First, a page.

Like the Meiji Constitution, the postwar Constitution is a hybrid. It established a parliamentary democracy in the British mold. At the same time, it incorporated aspects of the U.S. system. Most notably, it limited the Cabinet’s power to control the legislature’s daily agenda and gave unusually strong powers to the second chamber of the bicameral legislature (the House of Councillors). This proved uncongenial to the government’s efforts to get legislation through the Diet in a timely and efficient manner.
As the dominant party in the Diet since 1955, the Liberal Democratic Party developed a system for greasing the wheels of this cumbersome legislative machine. By hammering out the details of legislation among interested LDP Diet members in advance, the party could more or less secure the bill’s smooth enactment once it was formally submitted to the Diet. A bill drafted within a particular ministry would be submitted to the corresponding division of the LDP’s Policy Research Council.
These politicians (zoku giin) were also in close communication with powerful lobbies capable of ensuring their re-election, and they helped iron out differences between the bureaucrats and the representatives of Japanese industry and other interests. This machine, inextricably tied to a single party, allowed the LDP to remain in power for about four decades. During the Cold War, this political stability helped Japan maintain its status as a member of the Western bloc and contributed greatly to its economic growth.
In the 1990s, however, as the Cold War ended, the nation introduced electoral reforms aimed at bringing Japan’s parliamentary system into line with the original goals of the Constitution. It was argued that the postwar electoral system, with three to five seats allocated to each of the electoral districts, had encouraged the proliferation of small parties in the House of Representatives while fostering intense factional competition and money politics within the LDP. The reforms, which came into effect with the 1996 general election, replaced the multiple-seat electoral districts with single-seat ones, albeit in combination with a proportional representation component. These and other reforms were aimed at creating a two-party system by centralizing the ruling party’s internal command structure while encouraging consolidation of the opposition parties into a force capable of challenging the LDP.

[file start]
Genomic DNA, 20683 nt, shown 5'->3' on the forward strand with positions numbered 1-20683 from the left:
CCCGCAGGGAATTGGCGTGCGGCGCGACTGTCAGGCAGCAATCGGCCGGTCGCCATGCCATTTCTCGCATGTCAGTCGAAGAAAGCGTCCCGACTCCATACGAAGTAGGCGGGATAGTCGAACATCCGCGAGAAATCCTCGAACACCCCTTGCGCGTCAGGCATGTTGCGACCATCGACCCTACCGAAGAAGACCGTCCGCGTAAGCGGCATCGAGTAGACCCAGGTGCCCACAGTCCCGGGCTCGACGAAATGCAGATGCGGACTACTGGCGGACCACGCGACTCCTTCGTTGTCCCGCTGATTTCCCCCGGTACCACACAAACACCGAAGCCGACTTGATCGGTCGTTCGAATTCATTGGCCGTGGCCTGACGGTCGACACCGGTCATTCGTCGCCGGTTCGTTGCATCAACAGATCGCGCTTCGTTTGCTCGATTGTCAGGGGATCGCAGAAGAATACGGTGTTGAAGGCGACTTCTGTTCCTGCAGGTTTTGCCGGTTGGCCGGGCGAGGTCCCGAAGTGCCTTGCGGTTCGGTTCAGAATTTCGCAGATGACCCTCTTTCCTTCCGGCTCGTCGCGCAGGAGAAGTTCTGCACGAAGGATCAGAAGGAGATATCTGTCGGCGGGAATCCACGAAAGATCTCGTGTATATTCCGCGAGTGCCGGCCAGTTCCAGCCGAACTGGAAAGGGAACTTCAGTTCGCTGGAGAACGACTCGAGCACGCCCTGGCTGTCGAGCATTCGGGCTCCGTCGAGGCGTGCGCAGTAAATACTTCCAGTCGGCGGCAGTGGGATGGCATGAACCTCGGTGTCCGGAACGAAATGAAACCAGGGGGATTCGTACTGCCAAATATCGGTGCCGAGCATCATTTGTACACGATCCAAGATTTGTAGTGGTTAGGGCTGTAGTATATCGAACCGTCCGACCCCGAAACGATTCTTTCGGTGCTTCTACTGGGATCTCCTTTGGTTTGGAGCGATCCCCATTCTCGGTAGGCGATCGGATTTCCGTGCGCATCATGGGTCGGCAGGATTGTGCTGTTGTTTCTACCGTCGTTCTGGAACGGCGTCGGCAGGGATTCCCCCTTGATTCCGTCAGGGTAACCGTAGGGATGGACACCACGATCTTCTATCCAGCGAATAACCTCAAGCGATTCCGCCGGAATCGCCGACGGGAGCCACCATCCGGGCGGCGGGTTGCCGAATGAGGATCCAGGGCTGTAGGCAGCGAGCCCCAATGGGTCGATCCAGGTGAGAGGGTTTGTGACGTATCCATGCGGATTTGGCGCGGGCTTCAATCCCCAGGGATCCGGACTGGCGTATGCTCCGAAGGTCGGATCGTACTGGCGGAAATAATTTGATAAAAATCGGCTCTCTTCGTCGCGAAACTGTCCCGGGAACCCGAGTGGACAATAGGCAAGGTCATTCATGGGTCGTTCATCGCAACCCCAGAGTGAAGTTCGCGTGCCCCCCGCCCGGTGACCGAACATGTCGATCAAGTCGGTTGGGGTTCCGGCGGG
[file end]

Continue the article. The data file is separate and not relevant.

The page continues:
In 2009, the Democratic Party of Japan was finally able to oust the LDP and seize the reins of government, but its victory was short-lived. A newly centralized LDP returned to power three years later, after the DPJ proved unequal to the task of governing. Now, the LDP appears to be over-adapting to the new system. Excessively anxious about the effect of national policies on local races, the government keeps promising handouts while deferring the fiscal retrenchment so urgently needed. Then, once the threat of a voter backlash has receded, it goes back to high-handedly prioritizing its own agenda.
With the DPJ in disarray, meanwhile, the proportional representation component of the electoral system has allowed small parties to survive and proliferate. As a result, the opposition forces are hopelessly fragmented, competing with each other in single-seat district races, and incapable of providing a much-needed check on the LDP.
In the years since World War II, as in the period before, the hybrid nature of Japan’s constitutional framework has inevitably created gaps between the letter of the law and its application. This has enabled the system to respond flexibly to the tide of the times and doubtless abetted the evolution of Japan’s democracy and the country’s rapid economic growth over the past 150 years. But it has also made the system difficult to understand and vulnerable to charges that it is not faithful to the spirit of the Constitution and the will of the people.
Under both the prewar and postwar constitutions, this drift engendered a backlash about 40 years later, as reformers sought a return to original principles. Fundamentalism, though, can be dangerous, even if the ideals it advocates are basically sound, since it insists on rigid application of principles at the expense of balance and caution.
Kaoru Iokibe is a professor of the Graduate Schools for Law and Politics at the University of Tokyo. This article first appeared on the website of the Tokyo Foundation for Policy Research. www.tokyofoundation.org/en/articles/2018/japan-since-meiji-restoration1